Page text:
Fauria proving he's more than just a red zone threat

Posted Aug 14, 2014

The second-year tight end out of UCLA is putting the work in to be a better rounded player in 2014.

Joe Fauria spent 10 minutes after practice Wednesday running extra routes for quarterback Matthew Stafford and the rest of the quarterbacks.

He then sought out equipment assistant Clay Coleman to fire football’s at him while he worked on catching them away from his body for about another 10 minutes.

The second-year tight end out of UCLA is putting the work in to be a better rounded player in 2014. In fact, he's been putting it in the work for some time now. He attacked the offseason with the idea of improving his route running and his blocking and that work seems to be paying off.

Joe FauriaTE Joe Fauria (Photo: Detroit Lions)

While tight ends Eric Ebron and Brandon Pettigrew receive most of the attention and the scrutiny in Lions camp, Fauria has quietly had himself a really good training camp so far.

“He’s been having a real fine camp,” head coach Jim Caldwell said. “One of the things that he and I had a little discussion about back during the offseason was that he was challenged by the fact that he thought that everybody kind of pigeonholed him as an individual that was just good in the red zone. That he’s deficient in blocking and things of that nature.

“He set out to prove all the skeptics wrong in that regard because he’s been blocking well. He’s working at it. He’s a linear guy, he’s pretty tall, but he can bend his knees. Obviously, we know what he can do in terms of pass catching. That height is something that you can’t teach and he’s got good hands. He really does provide a natural threat to the opposition.”

Fauria is a natural fit in Joe Lombardi’s offense because of his height and his hands. He’s played out wide, in the slot, been a motion man and has even lined up in the backfield at times. He’s not going to run past a lot of defenders, but he has great body control and terrific hands and the quarterbacks are getting comfortable throwing the ball up high to him and on the back shoulder. There hasn’t been a practice that's gone by where Fauria hasn’t made at least one flash play.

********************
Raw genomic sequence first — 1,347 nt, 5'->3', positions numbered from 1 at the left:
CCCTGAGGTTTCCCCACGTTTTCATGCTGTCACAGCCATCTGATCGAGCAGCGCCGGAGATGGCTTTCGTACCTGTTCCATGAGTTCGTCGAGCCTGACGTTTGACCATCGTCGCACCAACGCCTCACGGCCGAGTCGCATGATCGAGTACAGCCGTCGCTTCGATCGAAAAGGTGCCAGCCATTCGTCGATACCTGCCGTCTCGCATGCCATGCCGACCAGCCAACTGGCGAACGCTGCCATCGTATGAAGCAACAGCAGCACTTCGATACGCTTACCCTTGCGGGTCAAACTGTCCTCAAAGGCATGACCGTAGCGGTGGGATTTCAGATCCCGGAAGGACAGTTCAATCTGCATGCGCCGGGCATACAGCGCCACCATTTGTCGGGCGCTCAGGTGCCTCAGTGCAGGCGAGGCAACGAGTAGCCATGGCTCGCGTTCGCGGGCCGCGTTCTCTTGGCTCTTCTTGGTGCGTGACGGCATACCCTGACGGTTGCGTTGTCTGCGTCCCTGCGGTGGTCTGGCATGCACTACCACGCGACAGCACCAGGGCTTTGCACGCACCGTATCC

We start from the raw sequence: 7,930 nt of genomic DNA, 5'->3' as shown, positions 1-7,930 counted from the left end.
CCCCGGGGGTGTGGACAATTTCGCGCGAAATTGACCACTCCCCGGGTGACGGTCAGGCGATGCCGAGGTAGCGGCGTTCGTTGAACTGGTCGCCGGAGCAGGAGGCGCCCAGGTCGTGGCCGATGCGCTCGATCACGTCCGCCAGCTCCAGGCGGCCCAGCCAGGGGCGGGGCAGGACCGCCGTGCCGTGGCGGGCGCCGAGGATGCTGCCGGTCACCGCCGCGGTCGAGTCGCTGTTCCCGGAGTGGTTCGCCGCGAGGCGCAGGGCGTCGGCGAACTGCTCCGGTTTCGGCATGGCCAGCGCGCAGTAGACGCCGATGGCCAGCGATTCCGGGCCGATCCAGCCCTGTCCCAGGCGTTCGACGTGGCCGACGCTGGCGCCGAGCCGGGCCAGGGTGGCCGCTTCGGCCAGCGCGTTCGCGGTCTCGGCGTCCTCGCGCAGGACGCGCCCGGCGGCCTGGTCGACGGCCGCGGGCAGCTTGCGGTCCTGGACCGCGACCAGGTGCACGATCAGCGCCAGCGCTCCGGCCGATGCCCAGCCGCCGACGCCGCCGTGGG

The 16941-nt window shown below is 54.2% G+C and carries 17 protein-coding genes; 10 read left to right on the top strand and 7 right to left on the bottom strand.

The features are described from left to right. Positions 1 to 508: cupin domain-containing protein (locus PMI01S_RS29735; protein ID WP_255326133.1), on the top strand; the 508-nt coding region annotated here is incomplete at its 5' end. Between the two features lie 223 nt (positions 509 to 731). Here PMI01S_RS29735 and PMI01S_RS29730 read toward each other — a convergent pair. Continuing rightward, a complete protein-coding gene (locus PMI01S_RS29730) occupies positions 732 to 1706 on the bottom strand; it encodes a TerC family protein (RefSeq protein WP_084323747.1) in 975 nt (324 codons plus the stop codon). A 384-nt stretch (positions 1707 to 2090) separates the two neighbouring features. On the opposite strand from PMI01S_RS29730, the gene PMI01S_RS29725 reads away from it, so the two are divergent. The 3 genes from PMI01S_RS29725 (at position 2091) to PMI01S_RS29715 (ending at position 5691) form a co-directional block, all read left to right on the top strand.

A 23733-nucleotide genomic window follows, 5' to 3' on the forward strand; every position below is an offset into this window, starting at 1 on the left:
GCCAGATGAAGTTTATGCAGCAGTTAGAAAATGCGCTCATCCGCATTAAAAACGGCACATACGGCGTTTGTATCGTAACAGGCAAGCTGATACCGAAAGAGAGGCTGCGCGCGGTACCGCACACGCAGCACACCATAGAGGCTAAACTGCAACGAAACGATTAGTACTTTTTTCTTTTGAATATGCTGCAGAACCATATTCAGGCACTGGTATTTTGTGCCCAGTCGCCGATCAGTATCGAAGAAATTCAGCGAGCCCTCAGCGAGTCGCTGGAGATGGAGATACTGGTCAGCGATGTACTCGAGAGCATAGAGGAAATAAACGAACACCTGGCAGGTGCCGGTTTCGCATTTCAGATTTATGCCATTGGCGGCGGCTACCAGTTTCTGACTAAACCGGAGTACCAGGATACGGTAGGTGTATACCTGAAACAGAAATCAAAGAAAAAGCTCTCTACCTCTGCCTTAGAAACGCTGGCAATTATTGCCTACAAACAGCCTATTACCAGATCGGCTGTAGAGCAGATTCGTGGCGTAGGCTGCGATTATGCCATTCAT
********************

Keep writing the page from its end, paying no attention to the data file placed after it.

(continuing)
“I’m just trying to string good plays together, whether it’s blocking or catching or whatever,” Fauria said. “I also have to accept failures and mistakes as obstacles to overcome to get better.”

Fauria said one other thing he’s focused on this year is not letting off-the-field issues distract him, whether it’s family, friends or the media.

“As of right now, I’m just working on myself,” he said. “Realizing the outside can get to you a little bit if you let it get to you. It can eat at you.”

Fauria stormed onto the scene last year as an undrafted rookie catching seven touchdowns and becoming one of the most popular players on the team for his touchdown celebrations.

There was always talk about his perceived limitations, however, and he admits he let it get to him.

”We have to realize how to handle that so it doesn’t get in the way of our job,” Fauria said of the outside noise.

It appears turning the noise into motivation has worked for him. He appears to be a better in-line blocker than he was this time last year and also flashes much more playmaking ability outside of the red zone.

We all know what Fauria can do inside the red zone, and the Lions will utilize him heavily inside the 20-yard lines, but he’s making a case that he can be a player who contributes on the other 80 yards of the field. He's also playing special teams.

“We’ve had several practices where I’ve been able to showcase to (coaches) that I’m reliable elsewhere and in other phases of the game besides the red zone and running routes,” said Fauria, who has three catches for 12 yards in the preseason opener vs. Cleveland.

“I am a receiver first, however, but I don’t want to suck at anything. None of us in that tight end room want to suck at anything. We want to be reliable in all facets. Even though we have our strengths, we have to be reliable in every facet.”